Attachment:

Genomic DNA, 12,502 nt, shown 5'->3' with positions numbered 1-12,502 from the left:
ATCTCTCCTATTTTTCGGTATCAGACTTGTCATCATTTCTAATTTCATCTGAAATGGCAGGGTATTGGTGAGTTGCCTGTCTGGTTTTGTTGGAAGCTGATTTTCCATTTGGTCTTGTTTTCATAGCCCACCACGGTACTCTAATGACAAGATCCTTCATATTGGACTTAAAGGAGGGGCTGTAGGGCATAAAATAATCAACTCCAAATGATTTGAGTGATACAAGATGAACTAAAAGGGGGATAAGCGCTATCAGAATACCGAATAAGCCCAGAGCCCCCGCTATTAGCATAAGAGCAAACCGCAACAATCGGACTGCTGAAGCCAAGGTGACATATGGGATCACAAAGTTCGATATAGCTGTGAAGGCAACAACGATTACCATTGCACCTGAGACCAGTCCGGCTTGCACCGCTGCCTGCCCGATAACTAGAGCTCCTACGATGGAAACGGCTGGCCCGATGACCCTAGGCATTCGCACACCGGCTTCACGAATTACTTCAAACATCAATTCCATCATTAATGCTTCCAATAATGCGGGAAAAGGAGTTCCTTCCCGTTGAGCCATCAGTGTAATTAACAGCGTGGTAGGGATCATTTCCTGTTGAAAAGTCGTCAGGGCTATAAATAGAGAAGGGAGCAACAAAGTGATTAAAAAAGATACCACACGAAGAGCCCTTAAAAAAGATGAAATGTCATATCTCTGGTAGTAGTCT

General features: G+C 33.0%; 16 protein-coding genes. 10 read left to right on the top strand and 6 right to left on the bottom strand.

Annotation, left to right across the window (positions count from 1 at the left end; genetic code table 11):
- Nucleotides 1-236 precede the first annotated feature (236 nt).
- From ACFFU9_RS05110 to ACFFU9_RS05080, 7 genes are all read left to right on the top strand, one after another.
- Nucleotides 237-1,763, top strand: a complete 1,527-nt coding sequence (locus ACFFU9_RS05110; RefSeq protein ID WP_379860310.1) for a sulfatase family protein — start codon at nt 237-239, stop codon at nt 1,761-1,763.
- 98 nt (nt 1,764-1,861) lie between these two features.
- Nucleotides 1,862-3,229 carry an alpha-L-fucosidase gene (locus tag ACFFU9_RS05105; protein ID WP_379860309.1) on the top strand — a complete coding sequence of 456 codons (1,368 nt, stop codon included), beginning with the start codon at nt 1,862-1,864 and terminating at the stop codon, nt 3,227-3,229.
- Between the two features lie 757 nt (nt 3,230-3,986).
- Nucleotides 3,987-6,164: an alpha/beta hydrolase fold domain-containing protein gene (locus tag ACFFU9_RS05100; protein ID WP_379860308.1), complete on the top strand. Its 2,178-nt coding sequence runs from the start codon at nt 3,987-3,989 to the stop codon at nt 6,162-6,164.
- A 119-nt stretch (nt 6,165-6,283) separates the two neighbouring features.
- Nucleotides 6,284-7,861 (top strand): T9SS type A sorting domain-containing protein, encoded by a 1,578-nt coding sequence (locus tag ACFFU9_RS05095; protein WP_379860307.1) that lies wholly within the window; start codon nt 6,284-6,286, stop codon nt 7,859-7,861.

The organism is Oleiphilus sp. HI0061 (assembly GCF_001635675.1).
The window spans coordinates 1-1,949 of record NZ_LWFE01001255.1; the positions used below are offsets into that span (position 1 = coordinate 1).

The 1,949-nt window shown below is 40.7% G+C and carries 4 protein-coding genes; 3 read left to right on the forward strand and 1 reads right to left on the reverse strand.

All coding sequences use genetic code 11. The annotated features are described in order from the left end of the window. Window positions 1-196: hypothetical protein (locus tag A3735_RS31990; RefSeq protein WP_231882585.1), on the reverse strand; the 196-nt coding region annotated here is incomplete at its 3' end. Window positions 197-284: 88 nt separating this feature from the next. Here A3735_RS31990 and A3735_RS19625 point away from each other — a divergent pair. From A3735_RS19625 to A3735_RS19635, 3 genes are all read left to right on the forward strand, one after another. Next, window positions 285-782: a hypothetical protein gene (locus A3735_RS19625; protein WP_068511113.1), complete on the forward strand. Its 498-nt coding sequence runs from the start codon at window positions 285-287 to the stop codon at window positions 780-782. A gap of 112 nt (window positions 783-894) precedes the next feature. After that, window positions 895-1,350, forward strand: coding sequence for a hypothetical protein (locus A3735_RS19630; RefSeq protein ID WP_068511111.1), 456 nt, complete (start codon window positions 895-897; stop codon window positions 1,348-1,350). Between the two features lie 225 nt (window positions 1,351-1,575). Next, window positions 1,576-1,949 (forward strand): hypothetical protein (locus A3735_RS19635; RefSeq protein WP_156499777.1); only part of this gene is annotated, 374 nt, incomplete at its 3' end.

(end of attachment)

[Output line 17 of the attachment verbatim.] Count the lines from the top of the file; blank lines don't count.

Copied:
All coding sequences use genetic code 11. The annotated features are described in order from the left end of the window. Window positions 1-196: hypothetical protein (locus tag A3735_RS31990; RefSeq protein WP_231882585.1), on the reverse strand; the 196-nt coding region annotated here is incomplete at its 3' end. Window positions 197-284: 88 nt separating this feature from the next. Here A3735_RS31990 and A3735_RS19625 point away from each other — a divergent pair. From A3735_RS19625 to A3735_RS19635, 3 genes are all read left to right on the forward strand, one after another. Next, window positions 285-782: a hypothetical protein gene (locus A3735_RS19625; protein WP_068511113.1), complete on the forward strand. Its 498-nt coding sequence runs from the start codon at window positions 285-287 to the stop codon at window positions 780-782. A gap of 112 nt (window positions 783-894) precedes the next feature. After that, window positions 895-1,350, forward strand: coding sequence for a hypothetical protein (locus A3735_RS19630; RefSeq protein ID WP_068511111.1), 456 nt, complete (start codon window positions 895-897; stop codon window positions 1,348-1,350). Between the two features lie 225 nt (window positions 1,351-1,575). Next, window positions 1,576-1,949 (forward strand): hypothetical protein (locus A3735_RS19635; RefSeq protein WP_156499777.1); only part of this gene is annotated, 374 nt, incomplete at its 3' end.